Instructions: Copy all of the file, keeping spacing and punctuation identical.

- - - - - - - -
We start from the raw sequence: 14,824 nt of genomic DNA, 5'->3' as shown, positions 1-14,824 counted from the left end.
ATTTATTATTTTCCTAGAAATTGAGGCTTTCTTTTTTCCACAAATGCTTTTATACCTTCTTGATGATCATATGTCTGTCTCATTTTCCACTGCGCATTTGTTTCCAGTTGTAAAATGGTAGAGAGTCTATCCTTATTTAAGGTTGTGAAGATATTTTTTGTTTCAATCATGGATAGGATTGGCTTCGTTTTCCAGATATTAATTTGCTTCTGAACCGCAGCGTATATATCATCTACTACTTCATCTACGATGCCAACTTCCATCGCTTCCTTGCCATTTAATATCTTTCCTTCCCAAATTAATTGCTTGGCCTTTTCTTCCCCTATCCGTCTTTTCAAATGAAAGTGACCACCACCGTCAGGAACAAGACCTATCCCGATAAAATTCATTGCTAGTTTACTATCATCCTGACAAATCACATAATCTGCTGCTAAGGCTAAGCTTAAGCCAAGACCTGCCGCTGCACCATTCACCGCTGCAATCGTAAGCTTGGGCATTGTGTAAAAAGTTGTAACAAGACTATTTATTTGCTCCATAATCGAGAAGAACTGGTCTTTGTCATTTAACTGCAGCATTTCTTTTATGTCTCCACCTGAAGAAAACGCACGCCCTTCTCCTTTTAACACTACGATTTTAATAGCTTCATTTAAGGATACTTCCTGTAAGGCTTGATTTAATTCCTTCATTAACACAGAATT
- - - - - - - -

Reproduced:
We start from the raw sequence: 14,824 nt of genomic DNA, 5'->3' as shown, positions 1-14,824 counted from the left end.
ATTTATTATTTTCCTAGAAATTGAGGCTTTCTTTTTTCCACAAATGCTTTTATACCTTCTTGATGATCATATGTCTGTCTCATTTTCCACTGCGCATTTGTTTCCAGTTGTAAAATGGTAGAGAGTCTATCCTTATTTAAGGTTGTGAAGATATTTTTTGTTTCAATCATGGATAGGATTGGCTTCGTTTTCCAGATATTAATTTGCTTCTGAACCGCAGCGTATATATCATCTACTACTTCATCTACGATGCCAACTTCCATCGCTTCCTTGCCATTTAATATCTTTCCTTCCCAAATTAATTGCTTGGCCTTTTCTTCCCCTATCCGTCTTTTCAAATGAAAGTGACCACCACCGTCAGGAACAAGACCTATCCCGATAAAATTCATTGCTAGTTTACTATCATCCTGACAAATCACATAATCTGCTGCTAAGGCTAAGCTTAAGCCAAGACCTGCCGCTGCACCATTCACCGCTGCAATCGTAAGCTTGGGCATTGTGTAAAAAGTTGTAACAAGACTATTTATTTGCTCCATAATCGAGAAGAACTGGTCTTTGTCATTTAACTGCAGCATTTCTTTTATGTCTCCACCTGAAGAAAACGCACGCCCTTCTCCTTTTAACACTACGATTTTAATAGCTTCATTTAAGGATACTTCCTGTAAGGCTTGATTTAATTCCTTCATTAACACAGAATT